World Kid Lit Challenge Day Three

Welcome to day three of our reading challenge. Today’s book is the first of our titles that was written in English but is set somewhere very different to our own setting here in the Midlands. Today’s book is The Field by Baptiste Paul with pictures by Jacqueline Alcántara (NorthSouth Books).

Dominic: It’s got a few words in English and a few words in another language (Creole). They can still play football even though they are miles away from us. I like this book because it is about football.

Emma: I like the girl playing football in a skirt and wellies. The cows keep coming to eat the grass. 

The story line is a situation familiar to many of us: a group of kids out playing football. They clear the pitch, split into teams and keep on playing despite the rain until finally, one team scores. The kids are called in by their mammas, climb in the bath and go off to bed. It could have been Dominic out playing football with his friends, except the kids are black and the backdrop is Saint Lucia. On thing I particularly love about this book is that Paul embraces equality in a game that is often male-dominated: it is a girl who instigates the football game.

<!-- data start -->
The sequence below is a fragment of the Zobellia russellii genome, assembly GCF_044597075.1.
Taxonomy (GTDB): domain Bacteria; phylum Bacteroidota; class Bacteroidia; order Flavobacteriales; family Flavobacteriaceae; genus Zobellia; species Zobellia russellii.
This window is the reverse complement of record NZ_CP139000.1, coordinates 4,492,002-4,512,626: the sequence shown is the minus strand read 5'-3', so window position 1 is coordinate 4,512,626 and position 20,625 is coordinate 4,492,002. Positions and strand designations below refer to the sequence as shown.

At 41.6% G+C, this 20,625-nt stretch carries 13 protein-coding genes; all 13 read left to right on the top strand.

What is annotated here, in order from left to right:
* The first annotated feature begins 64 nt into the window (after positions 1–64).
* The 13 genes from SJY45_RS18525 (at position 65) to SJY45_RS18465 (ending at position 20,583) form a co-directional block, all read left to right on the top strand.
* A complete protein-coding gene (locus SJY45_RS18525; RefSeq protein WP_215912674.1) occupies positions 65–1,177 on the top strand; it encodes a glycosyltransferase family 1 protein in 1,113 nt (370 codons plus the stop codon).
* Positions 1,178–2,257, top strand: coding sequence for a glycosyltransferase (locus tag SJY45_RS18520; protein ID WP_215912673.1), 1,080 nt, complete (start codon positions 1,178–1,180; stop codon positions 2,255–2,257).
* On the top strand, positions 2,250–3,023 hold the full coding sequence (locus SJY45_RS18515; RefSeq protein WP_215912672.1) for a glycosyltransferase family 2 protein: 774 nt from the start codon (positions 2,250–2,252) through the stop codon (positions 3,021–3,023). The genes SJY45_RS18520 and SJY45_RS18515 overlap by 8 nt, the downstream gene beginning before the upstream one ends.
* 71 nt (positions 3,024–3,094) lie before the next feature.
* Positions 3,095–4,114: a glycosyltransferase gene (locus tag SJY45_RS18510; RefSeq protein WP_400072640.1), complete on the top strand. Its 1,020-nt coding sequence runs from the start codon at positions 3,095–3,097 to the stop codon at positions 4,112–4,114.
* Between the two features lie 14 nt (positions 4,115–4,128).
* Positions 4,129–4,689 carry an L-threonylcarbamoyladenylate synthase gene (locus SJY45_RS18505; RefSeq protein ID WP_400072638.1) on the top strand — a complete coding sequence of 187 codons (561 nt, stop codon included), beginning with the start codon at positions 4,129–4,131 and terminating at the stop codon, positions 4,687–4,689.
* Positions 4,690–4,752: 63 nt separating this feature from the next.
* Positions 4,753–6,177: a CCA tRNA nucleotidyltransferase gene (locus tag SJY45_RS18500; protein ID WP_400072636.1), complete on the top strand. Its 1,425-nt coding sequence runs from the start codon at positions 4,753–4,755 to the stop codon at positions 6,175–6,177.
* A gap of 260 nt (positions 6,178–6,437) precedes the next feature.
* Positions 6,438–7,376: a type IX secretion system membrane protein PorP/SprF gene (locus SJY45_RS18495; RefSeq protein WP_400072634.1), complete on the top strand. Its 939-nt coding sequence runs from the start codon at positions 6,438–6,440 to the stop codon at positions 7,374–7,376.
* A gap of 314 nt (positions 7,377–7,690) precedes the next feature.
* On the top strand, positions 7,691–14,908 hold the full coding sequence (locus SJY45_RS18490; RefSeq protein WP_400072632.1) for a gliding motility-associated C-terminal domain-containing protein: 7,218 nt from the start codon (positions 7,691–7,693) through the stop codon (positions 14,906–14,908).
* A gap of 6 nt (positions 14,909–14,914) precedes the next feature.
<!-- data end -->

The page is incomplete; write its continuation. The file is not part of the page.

The zingy English text, which becomes part of the pictures, is interspersed with words in Creole, giving the book an extra spice and sense of the exotic. Dominic enjoyed looking at the back page where there is a section on Creole words and phrases with an brief explanation about growing up in Saint Lucia and the language. We then had to get the globe out and look at where Saint Lucia is.

I shared this and some other books with a friend from Zimbabwe and her four-year-old son. As a football lover, he requested this one first and as they went through it together, he pointed at the figures saying “that’s me”, “that’s daddy”. She commented how great it was for her son to be able to identify with the characters, as they rarely came across black protagonists in British children’s books. Looking through my own shelves, it is shamefully clear how right she is. For anyone wishing to address this imbalance, this book is a great addition!

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